Murcielago question

Author
Discussion

GallardoSpyder

Original Poster:

72 posts

183 months

Saturday 30th December 2023
quotequote all
I'm in the market for a manual Murci.

A proud owner of Dr. Pathmanathan's book 'Murcielago' but it is silent on the difference between models with the suspension settings next to the gear shift and those without.







Is this as simple as, those cars without didn't have the adjustable Koni suspension?

In which case, surely these are more desirable buys later down the line?

Does anyone know the model years this changed in?

EVOeng

957 posts

173 months

Sunday 31st December 2023
quotequote all
Yes, the cars with the buttons below the shift gate are the only cars with electronically controlled dampers; these are 6.2l cars from 2002-2004. 2005 cars had updated brakes and no active dampers but still used the 6.2, all cars with the 6.5l engine also did not have the electronic dampers.

carspath

839 posts

180 months

Sunday 7th January
quotequote all
GallardoSpyder , Thank you for alerting me to that omission ..... much appreciated .

And Evoeng , thank you for filling in the blanks about those buttons on the early Murcielago's central console which electronically adjust the car's dampers .

I am just about to start on a book ( Lamborghini's Holy Trinity ) looking at the socio-politico-economic factors , which alongside the scientific and technical advancements , drove forwards the evolution of the Countach into the Diablo and thence the Murcielago .
I will include a paragraph about these buttons in that book .

From about 2005 ( and with all the roadsters - including my very early Arancio Atlas car ) the Murcielago inherited the Gallardo's brakes , which was said to be a big improvement on the brakes that the Murcielago started off life with .

The main attraction of getting a manual Murcielago over an E-gear car is that there is less to go wrong with the simpler 3-pedal manual system .

But the robotised manual E-gear system and its actuators are , by all accounts , pretty robust .

In manual sport mode the E-gear system is , in my opinion , very good - it is fast ( hugely faster than me anyway ) , the driver has pretty much full control over the change-up and change-down points , and it carries the huge advantage of allowing the driver to keep both hands on the steering wheel when pressing on .

In big , heavy , powerful road cars a paddle-shift system allows you to extract the most from the car on those very rare occasions in southern UK when the roads open up and allow you to play .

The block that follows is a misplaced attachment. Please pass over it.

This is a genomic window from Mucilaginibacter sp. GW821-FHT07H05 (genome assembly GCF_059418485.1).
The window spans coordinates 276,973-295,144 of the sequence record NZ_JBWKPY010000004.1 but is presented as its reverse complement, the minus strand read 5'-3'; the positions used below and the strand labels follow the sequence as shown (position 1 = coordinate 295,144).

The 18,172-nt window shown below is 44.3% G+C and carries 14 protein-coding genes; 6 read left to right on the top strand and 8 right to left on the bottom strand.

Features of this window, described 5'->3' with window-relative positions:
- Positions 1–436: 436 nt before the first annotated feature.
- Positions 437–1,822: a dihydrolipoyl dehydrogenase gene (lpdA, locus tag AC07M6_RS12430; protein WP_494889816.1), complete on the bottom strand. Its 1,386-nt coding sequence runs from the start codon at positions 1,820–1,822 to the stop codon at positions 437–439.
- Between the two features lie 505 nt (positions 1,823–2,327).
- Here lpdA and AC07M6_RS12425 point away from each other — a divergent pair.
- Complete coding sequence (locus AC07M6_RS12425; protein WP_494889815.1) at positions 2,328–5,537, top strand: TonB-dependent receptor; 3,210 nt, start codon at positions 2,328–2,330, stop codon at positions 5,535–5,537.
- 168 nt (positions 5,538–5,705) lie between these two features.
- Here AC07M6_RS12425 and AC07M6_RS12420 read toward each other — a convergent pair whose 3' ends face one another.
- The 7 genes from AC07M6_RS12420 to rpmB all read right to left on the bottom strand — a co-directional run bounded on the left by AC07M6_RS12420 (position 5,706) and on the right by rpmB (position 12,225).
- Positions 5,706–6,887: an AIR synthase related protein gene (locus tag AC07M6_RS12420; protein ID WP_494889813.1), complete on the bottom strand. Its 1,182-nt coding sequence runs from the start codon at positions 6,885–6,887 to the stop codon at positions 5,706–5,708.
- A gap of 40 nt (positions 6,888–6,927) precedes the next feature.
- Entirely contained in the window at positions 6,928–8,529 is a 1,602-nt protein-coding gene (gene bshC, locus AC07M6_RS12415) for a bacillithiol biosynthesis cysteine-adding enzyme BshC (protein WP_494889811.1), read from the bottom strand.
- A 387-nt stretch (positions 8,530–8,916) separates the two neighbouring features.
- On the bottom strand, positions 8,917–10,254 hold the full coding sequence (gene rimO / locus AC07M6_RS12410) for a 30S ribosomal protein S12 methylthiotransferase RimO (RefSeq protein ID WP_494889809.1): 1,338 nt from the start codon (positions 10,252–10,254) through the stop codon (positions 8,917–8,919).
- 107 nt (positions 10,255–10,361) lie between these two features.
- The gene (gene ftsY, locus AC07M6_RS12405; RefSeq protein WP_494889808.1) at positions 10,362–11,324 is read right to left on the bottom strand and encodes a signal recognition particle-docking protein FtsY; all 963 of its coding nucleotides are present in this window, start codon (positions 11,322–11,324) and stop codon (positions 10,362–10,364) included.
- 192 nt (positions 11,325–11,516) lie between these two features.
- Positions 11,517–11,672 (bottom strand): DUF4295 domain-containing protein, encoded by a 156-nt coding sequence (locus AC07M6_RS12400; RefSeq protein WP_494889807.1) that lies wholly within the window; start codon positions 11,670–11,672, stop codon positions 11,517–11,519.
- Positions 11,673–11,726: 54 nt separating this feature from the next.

Lamborghini and Ferrari introduced , and have stuck with , these paddle systems for good reason .

I really enjoy the early E-gear system in my 6.2 car - I deliberately chose it over a conventional manual system because it was so different to anything else that I had had up to that point in time .
I have not been disappointed , and have no regrets .
You really can feel the car's drivetrain doing something positive each time you pull on up or down paddles .
It is infinitely more satisfying than the PDK system in my 981S although the latter is much faster and much smoother .

The clutch pedal and the gearchange in the 3 pedal Murcie is nowhere near as engaging or as challenging as the clutch pedal and gearchange in a Countach for example , and is much more '' normal '' by comparison .

You might see this as an advantage or a disadvantage , but it would be worth getting a test drive in an E-gear Murcie if you can . You might be pleasantly surprised .

Bear in mind that car dealers and motoring journalists who have not had the privilege of spending years living with a car , or who might have an agenda , do have an incentive for talking up a particular drivetrain variant - either for profit or for column lines .

If you want a truly visceral 3-pedal drive , and insist on exercising your left leg at the same time as your left hand , you might want to look at earlier L or F offerings which will dish up engagement levels from a completely different universe .


I think that the Murcie is a really great car if you use it as it was truly intended to be used - ignore all those who say they take it to Tesco or to the tip . What utter garbage - of course you can , but the Murcie was designed to astound and to fly , and given the chance it does both these things superlatively well .
The real challenge is for you the owner to find the roads and the road conditions where the beast can truly unleash itself .


Best of luck finding your dream Murcielago GallardoSpyder , and most of all Enjoy The Search !smile








Edited by carspath on Sunday 7th January 00:46


Edited by carspath on Sunday 7th January 01:08